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Kim Jong Un in 'vegetative state,' Japanese media report says – New York Post

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North Korean dictator Kim Jong Un is in a “vegetative state” after he underwent heart surgery earlier this month, a Japanese magazine says.

The weekly Shukan Gendai reported Friday that a Chinese medic sent to North Korea as part of a team to treat Kim believed a delay in a simple procedure left the leader severely ill, Reuters reported.

North Korean media hasn’t mentioned Kim’s health or whereabouts, even though reports by other media have sparked international speculation about his well-being.

The Chinese expert told the magazine that Kim clutched his chest and fell to the ground on a visit to the countryside earlier this month. A doctor accompanying Kim performed CPR and took him to a nearby hospital.

Kim, believed to be 36, needed a stent procedure, which calls for placing a tube into a congested blood vessel to allow blood to keep flowing to the heart, according to Shukan Gendai.

The hashtag #KimJongUndead was trending on Twitter but without any proof of the leader’s death.

Earlier this week, Seoul-based website Daily NK reported that Kim was recovering after undergoing a cardiovascular procedure on April 12. The outlet cited one unnamed source in North Korea.

South Korean government officials and a Chinese official with the Liaison Department challenged subsequent reports suggesting that Kim was in grave danger after surgery, Reuters said. South Korean officials said they had detected no signs of unusual activity in North Korea.

President Donald Trump has downplayed reports that Kim is ill, and an official familiar with U.S. intelligence said the government had no reason to conclude he was seriously ill or unable eventually to reappear in public, Huffington Post reported.

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Town of Outlook passes social media policy for employees, council – The Outlook

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The Town of Outlook recently passed a social media policy for its employees, as well as those on the local council.

The objective of the policy, which is titled ‘Social Media Practices’ is “To provide clear direction to employees and council on the Town’s standards to be observed when using social media.”

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What follows are highlights of the policy, which was provided to The Outlook by the Town:

The Social Media Practices policy is implemented to establish the roles and appropriate forms of communications to the public for all employees and council of the Town of Outlook, both professionally and personally.

SCOPE

This policy applies to all Town employees and council on the following social media and networking platforms: Facebook, Twitter, Instagram, Linkedin, TikTok, Youtube, forums, message boards, blogs, and the Town’s official website.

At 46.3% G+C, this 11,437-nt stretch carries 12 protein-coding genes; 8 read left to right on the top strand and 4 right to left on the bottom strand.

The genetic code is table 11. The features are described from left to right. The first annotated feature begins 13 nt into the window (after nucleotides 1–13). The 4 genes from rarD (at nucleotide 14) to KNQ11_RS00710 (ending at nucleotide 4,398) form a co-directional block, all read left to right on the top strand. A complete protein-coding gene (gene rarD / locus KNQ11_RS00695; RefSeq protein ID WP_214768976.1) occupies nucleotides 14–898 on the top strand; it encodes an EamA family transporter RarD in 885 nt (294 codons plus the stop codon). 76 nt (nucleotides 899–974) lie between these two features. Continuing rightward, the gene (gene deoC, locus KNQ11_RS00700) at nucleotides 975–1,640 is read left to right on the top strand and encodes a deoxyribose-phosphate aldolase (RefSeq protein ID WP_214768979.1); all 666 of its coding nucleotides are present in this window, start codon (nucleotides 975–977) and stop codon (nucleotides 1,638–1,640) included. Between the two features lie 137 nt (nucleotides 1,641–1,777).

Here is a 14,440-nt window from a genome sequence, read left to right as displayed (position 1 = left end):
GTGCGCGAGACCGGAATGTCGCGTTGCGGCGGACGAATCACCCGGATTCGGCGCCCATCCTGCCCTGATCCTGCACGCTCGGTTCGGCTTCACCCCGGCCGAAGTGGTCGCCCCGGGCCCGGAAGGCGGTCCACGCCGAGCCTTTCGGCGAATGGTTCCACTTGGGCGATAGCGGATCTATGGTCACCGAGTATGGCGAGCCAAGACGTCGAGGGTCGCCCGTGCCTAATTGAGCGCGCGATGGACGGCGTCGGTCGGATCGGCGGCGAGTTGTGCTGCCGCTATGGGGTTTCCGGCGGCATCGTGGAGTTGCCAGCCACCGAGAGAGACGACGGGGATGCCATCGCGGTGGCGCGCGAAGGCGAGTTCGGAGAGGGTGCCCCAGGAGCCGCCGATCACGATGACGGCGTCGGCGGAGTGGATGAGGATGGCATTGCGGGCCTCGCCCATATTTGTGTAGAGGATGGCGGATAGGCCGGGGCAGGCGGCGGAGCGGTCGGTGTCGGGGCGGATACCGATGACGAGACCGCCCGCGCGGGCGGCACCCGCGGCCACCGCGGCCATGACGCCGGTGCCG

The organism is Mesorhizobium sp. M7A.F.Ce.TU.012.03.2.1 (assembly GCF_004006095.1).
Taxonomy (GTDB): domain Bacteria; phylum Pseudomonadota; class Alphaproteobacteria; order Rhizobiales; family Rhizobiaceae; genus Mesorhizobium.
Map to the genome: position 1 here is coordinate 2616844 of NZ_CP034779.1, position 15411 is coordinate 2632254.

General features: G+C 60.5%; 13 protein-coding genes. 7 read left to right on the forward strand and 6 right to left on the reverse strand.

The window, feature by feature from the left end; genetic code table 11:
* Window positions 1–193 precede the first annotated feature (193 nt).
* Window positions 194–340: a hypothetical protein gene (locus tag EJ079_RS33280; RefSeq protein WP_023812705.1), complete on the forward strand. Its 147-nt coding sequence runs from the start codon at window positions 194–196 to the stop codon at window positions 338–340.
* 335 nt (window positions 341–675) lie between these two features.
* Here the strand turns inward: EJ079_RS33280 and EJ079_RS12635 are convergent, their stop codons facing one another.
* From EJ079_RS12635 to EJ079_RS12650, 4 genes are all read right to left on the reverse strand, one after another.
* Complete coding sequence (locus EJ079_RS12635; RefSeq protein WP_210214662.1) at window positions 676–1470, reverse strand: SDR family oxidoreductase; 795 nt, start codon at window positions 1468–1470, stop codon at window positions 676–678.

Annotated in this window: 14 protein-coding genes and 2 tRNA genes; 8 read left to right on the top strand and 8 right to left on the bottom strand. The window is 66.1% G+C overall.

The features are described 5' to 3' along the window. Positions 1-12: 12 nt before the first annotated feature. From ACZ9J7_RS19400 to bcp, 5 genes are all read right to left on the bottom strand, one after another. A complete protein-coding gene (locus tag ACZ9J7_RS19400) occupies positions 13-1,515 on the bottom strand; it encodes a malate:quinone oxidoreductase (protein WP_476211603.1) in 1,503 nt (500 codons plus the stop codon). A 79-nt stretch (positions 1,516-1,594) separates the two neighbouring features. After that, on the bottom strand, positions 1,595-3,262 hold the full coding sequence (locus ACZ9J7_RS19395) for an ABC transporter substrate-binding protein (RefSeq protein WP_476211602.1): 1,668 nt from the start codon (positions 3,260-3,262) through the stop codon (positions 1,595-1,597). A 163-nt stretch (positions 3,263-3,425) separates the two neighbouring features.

POLICY

1. Administration staff and selected department heads may be granted access to the Town’s social media platforms as determined by the CAO.

2. Council will not be granted authority to the administration permissions of the Town’s social media platforms, however will be able to view, share, and engage on posts from the Town.

PROCEDURE

1. All posts, comments, message initiations or replies on behalf of the Town must be communicated from the Town of Outlook’s account, not an employee’s personal account.

2. Direct messages to individuals or businesses via messenger and chat platforms must be signed with the first name of the employee who sent the message.

3. Direct messages on behalf of the Town should only be made by approved personnel and during regular working hours, except in the case of an urgent notification or request.

4. Memorandums, public notices, and social media campaigns must be approved by the CAO prior to being posted.

5. Posts, messages, comments, and any other communications containing profane, derogatory, or defamatory language will be hidden or deleted from the Town’s public social media platforms; users who initiate these forms of communications may be banned from Town pages.

EMPLOYEE GUIDELINES

Employees are welcome to engage in personal social media activities outside of working hours, however when engaging in conversations regarding the Town, we expect employees to observe the following guidelines:

• Be respectful and polite

• Avoid speaking on matters outside of your field of expertise

• Exercise caution when answering questions or making statements

• Follow the Town’s confidentiality policy

• Be mindful of copywrite, trademarks, plagiarism, and fair use standards

• Refrain from using profane, derogatory, or defamatory language

• Ensure others know that their personal statements do not represent the Town

• Advise your immediate supervisor when you come across any misleading or false information

Employees who disregard their job duties, disclose confidential information, or engage in offensive behaviour on personal or professional social media accounts may face disciplinary action as per the Town’s Progressive Discipline Policy.

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Facebook and Twitter shares fall as Trump targets social media – CNN

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A version of this story first appeared in CNN Business’ Before the Bell newsletter. Not a subscriber? You can sign up right here.